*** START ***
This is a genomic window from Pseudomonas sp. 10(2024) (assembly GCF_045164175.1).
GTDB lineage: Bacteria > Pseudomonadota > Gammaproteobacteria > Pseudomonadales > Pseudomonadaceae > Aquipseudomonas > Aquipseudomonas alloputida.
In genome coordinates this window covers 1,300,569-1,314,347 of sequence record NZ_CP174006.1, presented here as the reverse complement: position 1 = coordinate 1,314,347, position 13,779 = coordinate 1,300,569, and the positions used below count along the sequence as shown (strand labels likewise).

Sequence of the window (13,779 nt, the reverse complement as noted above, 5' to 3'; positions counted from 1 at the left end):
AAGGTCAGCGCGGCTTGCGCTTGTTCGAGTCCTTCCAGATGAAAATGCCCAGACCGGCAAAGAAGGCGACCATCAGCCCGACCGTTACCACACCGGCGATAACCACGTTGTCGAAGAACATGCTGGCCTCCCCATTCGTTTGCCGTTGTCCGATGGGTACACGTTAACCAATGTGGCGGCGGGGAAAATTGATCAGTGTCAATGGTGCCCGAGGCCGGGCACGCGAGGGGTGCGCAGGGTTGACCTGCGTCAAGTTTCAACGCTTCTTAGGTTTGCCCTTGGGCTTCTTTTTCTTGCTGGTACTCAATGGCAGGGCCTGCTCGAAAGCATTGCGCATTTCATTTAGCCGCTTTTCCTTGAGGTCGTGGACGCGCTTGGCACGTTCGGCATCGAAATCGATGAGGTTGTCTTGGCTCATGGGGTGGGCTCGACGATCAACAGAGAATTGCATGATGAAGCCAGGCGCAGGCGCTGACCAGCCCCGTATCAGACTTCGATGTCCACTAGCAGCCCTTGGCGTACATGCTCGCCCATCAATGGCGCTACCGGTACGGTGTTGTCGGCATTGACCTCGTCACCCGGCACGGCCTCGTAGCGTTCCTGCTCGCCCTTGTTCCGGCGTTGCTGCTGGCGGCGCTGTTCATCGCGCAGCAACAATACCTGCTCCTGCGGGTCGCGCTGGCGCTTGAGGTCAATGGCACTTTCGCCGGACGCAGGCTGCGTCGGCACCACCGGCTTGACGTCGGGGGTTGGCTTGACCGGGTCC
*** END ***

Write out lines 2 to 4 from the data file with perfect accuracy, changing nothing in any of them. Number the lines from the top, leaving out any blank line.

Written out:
GTDB lineage: Bacteria > Pseudomonadota > Gammaproteobacteria > Pseudomonadales > Pseudomonadaceae > Aquipseudomonas > Aquipseudomonas alloputida.
In genome coordinates this window covers 1,300,569-1,314,347 of sequence record NZ_CP174006.1, presented here as the reverse complement: position 1 = coordinate 1,314,347, position 13,779 = coordinate 1,300,569, and the positions used below count along the sequence as shown (strand labels likewise).

Sequence of the window (13,779 nt, the reverse complement as noted above, 5' to 3'; positions counted from 1 at the left end):